DELAYS, cancellations, dirty rolling stock and short-formed trains. Commuters are rightly not impressed with the new timetable changes, particularly when they now face a 2.7 per cent fare increase.
Less than 24 hours after the launch of the new timetable and Leeds City Region submitted multiple bids for their share of the £2.3bn Transforming Cities Fund.
The money will (hopefully) be used to upgrade six orbital roads and three railway stations in the city. However, it seems that these upgrades are mostly to the benefit of retail emporia (White Rose), but not much good to the commuter eager to the get to work or the hospital patient needing to get to St James’s Hospital.
What’s more, we are faced with a climate emergency and we need to be doing more to get cars (and lorries) off the road and people onto public transport. Commuters are eager to play their part, but the first thing we need is a Secretary of State for Transport who understands their brief and the importance of public transport for businesses, commuters, leisure and tourist travellers. Not to mention freight in order to reduce the number of HGV journeys.
The overwhelming priority is for public transport to be reliable and affordable. An obvious quick win would be to scrap the yearly rail fare increase unless the providers prove they have earned it by meeting or exceeding strict targets (no excuses). This year has been marred by falling reliability for the main operators. Cancellations soared and the introduction of new rolling stock delayed. Indeed, the launch of the new rolling stock in the summer prompted the chief executive of West Yorkshire Combined Authority, Ben Still, to refer to travelling on Northern as an experience, “and not a good experience”.
It is not just the train operators who are at fault. There are a number of bus operators in the city although First and Arriva dominate. Ask any passenger, and particularly those on the fringes of Leeds and the story will be the same. High fares, late buses and frequent cancellations. Why does it cost as much to go from central Leeds to St James’s Hospital as it does to catch a train to Wakefield?
Falling service standards simply do not meet the needs of Leeds Inner City or its ambitions to be a 21st century city. The city’s recent bid for investment in park-and-ride, new railway and bus stations and cycle routes will fail if these are not part of an integrated transport network.
If the bid gets the go-ahead, it should be an opportune time to amalgamate the bus, rail and road transport systems into a coherent network.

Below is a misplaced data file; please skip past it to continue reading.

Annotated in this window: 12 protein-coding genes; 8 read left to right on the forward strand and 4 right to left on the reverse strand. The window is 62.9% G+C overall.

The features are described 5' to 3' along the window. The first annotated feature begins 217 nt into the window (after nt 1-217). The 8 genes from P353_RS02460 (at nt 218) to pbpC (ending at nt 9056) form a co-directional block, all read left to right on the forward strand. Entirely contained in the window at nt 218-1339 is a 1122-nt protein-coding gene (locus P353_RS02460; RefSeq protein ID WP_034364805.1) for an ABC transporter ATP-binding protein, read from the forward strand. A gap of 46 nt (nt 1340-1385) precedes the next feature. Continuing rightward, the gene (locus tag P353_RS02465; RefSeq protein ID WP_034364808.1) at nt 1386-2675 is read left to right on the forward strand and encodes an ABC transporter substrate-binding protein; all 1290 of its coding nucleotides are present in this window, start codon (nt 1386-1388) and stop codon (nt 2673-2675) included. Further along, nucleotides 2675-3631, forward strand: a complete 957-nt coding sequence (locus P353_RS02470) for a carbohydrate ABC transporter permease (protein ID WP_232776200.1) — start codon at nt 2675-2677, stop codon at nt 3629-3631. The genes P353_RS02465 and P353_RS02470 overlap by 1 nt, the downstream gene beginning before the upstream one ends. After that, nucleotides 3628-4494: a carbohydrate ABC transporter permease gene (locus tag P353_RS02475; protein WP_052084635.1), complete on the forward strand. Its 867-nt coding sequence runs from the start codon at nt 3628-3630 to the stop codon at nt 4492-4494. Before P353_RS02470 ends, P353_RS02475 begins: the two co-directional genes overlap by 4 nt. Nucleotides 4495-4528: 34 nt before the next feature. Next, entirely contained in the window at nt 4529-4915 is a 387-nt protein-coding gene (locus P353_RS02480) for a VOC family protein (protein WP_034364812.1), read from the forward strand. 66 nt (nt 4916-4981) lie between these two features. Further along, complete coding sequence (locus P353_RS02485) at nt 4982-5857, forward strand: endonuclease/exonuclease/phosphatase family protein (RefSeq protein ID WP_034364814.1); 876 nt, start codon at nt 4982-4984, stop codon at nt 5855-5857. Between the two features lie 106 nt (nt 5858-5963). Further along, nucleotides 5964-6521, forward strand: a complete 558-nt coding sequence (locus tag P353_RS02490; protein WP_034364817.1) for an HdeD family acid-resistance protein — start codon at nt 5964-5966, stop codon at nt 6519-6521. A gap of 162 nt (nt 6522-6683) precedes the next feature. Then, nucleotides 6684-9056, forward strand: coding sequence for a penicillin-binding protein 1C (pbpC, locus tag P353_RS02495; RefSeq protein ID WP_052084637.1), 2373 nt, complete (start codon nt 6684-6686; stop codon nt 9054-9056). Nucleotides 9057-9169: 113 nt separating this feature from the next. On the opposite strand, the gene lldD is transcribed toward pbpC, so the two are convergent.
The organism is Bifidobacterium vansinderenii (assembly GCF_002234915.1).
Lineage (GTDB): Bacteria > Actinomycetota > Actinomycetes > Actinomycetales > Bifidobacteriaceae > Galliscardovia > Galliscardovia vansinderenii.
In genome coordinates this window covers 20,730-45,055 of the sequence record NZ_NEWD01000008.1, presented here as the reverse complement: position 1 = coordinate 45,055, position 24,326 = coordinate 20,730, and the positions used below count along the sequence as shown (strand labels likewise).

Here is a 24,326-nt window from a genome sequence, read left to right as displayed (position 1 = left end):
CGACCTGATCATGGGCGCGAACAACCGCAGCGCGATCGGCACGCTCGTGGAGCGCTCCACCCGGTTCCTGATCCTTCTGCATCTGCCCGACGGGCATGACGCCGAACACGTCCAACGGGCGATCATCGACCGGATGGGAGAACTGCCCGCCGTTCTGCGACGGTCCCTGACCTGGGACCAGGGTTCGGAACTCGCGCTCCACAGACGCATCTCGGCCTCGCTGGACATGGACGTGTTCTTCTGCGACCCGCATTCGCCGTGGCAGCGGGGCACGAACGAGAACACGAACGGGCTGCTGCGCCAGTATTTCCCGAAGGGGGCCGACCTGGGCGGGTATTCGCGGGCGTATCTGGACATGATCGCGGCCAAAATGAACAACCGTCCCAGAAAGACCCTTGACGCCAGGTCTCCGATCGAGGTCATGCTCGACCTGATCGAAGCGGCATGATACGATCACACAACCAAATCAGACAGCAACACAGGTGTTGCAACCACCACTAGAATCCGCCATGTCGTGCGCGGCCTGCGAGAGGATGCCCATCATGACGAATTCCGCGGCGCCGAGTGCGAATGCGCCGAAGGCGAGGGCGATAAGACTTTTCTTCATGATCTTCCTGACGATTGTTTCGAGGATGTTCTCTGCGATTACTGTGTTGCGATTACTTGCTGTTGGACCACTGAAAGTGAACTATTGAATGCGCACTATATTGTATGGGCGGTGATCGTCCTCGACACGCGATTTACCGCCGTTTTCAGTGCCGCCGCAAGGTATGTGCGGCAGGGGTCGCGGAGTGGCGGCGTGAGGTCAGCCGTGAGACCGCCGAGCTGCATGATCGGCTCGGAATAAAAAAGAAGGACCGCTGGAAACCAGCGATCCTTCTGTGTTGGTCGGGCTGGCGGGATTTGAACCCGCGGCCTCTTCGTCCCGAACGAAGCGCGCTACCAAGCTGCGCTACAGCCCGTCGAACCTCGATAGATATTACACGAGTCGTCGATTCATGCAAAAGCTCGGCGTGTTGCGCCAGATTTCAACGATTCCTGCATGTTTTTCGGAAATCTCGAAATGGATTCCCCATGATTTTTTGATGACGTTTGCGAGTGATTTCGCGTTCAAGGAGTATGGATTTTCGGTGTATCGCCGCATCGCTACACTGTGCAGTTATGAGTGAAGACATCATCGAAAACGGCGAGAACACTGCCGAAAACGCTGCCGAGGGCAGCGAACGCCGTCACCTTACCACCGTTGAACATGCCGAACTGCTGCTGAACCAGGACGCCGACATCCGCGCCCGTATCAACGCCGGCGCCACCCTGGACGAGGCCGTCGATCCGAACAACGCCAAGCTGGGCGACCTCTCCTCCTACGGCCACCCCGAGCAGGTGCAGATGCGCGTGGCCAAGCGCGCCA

The Transforming Cities Fund announced by Theresa May’s government was welcomed. But why does the bidding process have to be a beauty parade with cities competing against each other? Why can’t the funds be allocated according to need and other hard criteria such as return on investment?
For too long, West Yorkshire has missed out in these “beauty parades”. Funding should not piecemeal but allocated according to targets and the benefit to each region. And bluntly put, given all of the problems, £2.3bn is a sticking plaster. So, what needs to be done?
Given that there is now a majority government, and one with a large number of new MPs in Yorkshire, the Prime Minister has a great incentive to deliver the necessary investment to get Yorkshire’s economy – and people – moving.
First, the Government should give the green light for Northern Powerhouse Rail from Hull to Liverpool. This is a far less “toxic” project than HS2 and the potential benefits are enormous.
Secondly, the Leeds Inner City desperately needs an integrated mass transport system extending around West Yorkshire and encompassing York and Harrogate.
These two actions should take precedence over HS2 where the “added capacity” is still open to question.
Thirdly, stop projects being bogged down by consultations and consultants. In other advanced economies, a decision is made based on the facts and an implementation plan is developed. Here we have consultants, consultations, public hearings, white papers, green papers and inertia.
Our cities are choked and the pollution will choke our children. Action, not words.
Carmel Harrison is a Lib Dem councillor on Leeds City Council. She represents Rothwell.